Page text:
host ipv4:<CM CPE 1 IP address>
 host ipv4:<CM CPE 2 IP address>
 host ipv4:<CM CPE 3 IP address>
!
dial-peer voice 1000 voip
 description Incoming Dial-Peer from CUCM
 session protocol sipv2
 incoming uri via CUCM
 voice-class codec 1  
 voice-class sip bind control source-interface GigabitEthernet0/0/0
 voice-class sip bind media source-interface GigabitEthernet0/0/0
 dtmf-relay rtp-nte sip-kpml
 fax-relay sg3-to-g3
 no vad
!
dial-peer voice 1010 voip
 description Inbound calls from PSTN to CUCM (Server group 1)
 session protocol sipv2
 session server-group 1
 destination e164-pattern-map 1
 voice-class codec 1  
 voice-class sip options-keepalive profile 1
 voice-class sip bind control source-interface GigabitEthernet0/0/0
 voice-class sip bind media source-interface GigabitEthernet0/0/0
 dtmf-relay rtp-nte sip-kpml
 fax-relay sg3-to-g3
 no vad
!
voice class uri PSTN sip
 host ipv4:<ITSP SIP server IP>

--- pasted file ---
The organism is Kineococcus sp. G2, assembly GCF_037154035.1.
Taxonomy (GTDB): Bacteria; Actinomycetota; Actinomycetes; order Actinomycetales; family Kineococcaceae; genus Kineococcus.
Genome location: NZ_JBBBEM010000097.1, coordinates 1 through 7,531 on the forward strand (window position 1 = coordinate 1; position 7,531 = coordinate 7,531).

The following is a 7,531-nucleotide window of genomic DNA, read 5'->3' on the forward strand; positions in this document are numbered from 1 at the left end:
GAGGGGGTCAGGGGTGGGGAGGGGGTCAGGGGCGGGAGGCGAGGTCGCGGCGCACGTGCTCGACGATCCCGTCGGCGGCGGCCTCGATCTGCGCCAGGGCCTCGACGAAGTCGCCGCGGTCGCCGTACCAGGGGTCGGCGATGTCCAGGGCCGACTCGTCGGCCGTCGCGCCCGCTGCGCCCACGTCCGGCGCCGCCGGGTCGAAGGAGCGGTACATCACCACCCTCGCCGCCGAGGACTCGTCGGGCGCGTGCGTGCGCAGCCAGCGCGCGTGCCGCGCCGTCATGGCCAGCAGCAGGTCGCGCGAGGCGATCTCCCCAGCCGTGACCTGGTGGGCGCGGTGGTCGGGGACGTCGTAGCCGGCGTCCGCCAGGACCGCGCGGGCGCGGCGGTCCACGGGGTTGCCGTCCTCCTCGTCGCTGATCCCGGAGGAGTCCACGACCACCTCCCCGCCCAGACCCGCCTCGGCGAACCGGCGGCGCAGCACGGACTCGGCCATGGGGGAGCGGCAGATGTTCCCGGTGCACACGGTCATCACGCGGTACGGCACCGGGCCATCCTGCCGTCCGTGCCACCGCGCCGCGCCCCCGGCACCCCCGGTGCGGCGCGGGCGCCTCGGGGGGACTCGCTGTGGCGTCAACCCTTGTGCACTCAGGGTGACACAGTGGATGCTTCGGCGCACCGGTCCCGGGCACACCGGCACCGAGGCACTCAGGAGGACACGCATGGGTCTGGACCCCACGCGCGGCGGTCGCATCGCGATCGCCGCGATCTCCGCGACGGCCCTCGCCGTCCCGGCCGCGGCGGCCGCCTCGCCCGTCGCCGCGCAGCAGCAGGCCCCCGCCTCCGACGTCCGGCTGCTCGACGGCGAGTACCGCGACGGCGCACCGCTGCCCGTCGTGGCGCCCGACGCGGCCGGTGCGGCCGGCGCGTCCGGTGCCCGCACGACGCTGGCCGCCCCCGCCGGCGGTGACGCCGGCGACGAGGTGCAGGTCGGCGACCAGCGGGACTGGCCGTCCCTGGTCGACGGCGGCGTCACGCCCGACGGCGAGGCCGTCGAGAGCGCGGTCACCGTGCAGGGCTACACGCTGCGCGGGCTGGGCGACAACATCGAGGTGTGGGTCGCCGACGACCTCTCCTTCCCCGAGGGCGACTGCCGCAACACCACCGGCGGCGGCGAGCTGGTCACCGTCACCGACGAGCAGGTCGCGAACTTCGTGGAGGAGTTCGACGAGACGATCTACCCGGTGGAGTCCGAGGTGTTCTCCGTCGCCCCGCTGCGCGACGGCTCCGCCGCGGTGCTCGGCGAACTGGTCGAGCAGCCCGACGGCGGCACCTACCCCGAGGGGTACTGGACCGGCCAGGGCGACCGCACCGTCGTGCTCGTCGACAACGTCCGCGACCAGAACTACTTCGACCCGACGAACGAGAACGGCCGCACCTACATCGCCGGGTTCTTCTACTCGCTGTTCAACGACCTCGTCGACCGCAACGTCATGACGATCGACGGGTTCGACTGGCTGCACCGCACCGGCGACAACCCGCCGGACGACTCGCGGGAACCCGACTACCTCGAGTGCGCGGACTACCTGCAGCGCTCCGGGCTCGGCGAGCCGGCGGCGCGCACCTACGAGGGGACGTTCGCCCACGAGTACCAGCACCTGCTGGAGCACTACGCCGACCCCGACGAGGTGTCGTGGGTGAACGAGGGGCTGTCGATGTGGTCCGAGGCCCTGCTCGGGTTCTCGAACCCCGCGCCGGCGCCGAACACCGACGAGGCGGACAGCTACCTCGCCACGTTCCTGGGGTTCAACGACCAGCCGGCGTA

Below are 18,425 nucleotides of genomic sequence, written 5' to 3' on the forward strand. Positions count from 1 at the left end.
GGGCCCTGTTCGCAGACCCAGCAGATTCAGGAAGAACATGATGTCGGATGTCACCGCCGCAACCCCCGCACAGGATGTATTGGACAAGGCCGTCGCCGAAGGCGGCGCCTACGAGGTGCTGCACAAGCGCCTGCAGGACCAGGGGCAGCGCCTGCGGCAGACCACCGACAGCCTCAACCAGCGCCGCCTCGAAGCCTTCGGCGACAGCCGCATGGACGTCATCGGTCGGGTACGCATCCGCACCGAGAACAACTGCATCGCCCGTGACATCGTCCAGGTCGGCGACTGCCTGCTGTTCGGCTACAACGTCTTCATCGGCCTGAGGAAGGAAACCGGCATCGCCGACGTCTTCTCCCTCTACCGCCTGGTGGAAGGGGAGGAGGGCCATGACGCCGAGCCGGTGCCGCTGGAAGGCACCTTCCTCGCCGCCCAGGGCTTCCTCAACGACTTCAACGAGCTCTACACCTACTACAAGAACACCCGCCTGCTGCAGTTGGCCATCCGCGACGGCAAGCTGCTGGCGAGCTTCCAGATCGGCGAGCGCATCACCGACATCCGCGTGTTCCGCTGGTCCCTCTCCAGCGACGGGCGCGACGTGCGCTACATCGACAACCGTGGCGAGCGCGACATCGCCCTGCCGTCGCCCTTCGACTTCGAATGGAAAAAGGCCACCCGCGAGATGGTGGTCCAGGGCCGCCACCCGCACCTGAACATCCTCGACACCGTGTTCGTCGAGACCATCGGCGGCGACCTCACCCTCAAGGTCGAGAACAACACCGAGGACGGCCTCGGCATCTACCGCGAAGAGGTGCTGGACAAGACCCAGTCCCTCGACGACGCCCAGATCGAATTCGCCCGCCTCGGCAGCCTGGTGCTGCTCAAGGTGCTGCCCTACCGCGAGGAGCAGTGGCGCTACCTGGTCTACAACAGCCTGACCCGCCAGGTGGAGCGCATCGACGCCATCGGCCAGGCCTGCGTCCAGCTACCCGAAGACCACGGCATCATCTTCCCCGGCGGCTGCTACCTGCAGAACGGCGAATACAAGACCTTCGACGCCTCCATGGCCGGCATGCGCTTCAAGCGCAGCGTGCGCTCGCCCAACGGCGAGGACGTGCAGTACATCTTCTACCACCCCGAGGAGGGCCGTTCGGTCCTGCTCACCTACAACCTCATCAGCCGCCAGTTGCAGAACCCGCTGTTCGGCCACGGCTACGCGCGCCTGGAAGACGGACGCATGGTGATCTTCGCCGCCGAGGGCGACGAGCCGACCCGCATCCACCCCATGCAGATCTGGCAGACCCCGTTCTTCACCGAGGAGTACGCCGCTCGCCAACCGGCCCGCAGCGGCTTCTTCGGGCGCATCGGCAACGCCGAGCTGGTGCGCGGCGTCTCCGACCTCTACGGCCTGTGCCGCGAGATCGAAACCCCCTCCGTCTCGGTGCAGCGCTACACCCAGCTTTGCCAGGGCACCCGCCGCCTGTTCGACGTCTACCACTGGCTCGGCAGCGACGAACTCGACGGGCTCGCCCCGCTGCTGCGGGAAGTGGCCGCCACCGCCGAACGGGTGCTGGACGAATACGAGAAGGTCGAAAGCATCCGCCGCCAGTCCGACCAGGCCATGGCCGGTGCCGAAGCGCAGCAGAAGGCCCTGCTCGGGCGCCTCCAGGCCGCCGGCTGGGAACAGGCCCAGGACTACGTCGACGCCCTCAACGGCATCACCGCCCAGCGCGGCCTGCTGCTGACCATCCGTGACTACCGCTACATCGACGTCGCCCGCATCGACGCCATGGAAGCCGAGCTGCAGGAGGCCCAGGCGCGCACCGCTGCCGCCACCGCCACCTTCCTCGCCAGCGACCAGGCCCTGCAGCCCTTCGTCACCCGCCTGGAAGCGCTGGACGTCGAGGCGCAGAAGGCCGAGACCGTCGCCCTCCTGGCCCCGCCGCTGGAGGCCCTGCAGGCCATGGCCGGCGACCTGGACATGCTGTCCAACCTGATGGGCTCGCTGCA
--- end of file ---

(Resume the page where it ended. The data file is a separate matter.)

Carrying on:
!
dial-peer voice 100 voip
 description Incoming Dial Peer from PSTN
 redirect ip2ip
 session protocol sipv2
 incoming uri via PSTN
 voice-class codec 1  
 voice-class sip bind control source-interface GigabitEthernet0/0/1
 voice-class sip bind media source-interface GigabitEthernet0/0/1
 dtmf-relay rtp-nte
 fax-relay sg3-to-g3
 no vad
!
dial-peer voice 110 voip
 description Outgoing Dial Peer to PSTN
 translation-profile outgoing PSTN-OUT
 session protocol sipv2
 session server-group 2000
 destination e164-pattern-map 2000
 voice-class codec 1  
 voice-class sip profiles 10
 voice-class sip options-keepalive profile 1
 voice-class sip bind control source-interface GigabitEthernet0/0/1
 voice-class sip bind media source-interface GigabitEthernet0/0/1
 voice-class sip audio forced
 dtmf-relay rtp-nte
 fax-relay sg3-to-g3
 no vad

For detailed information on this topic have a look at this fantastic document. https://www.cisco.com/c/en/us/support/docs/voice/ip-telephony-voice-over-ip-voip/211306-In-Depth-Explanation-of-Cisco-IOS-and-IO.html

Apart from this I would also recommend you to look into using DPG for outbound dial peer selection. This makes the path predictable based on the inbound dial peer matched. See the document for details on this and the below short example.

voice class dpg 2
 dial-peer 110 preference 1
!
voice class dpg 1
 dial-peer 1010
!
dial-peer voice 100 voip
 destination dpg 1
!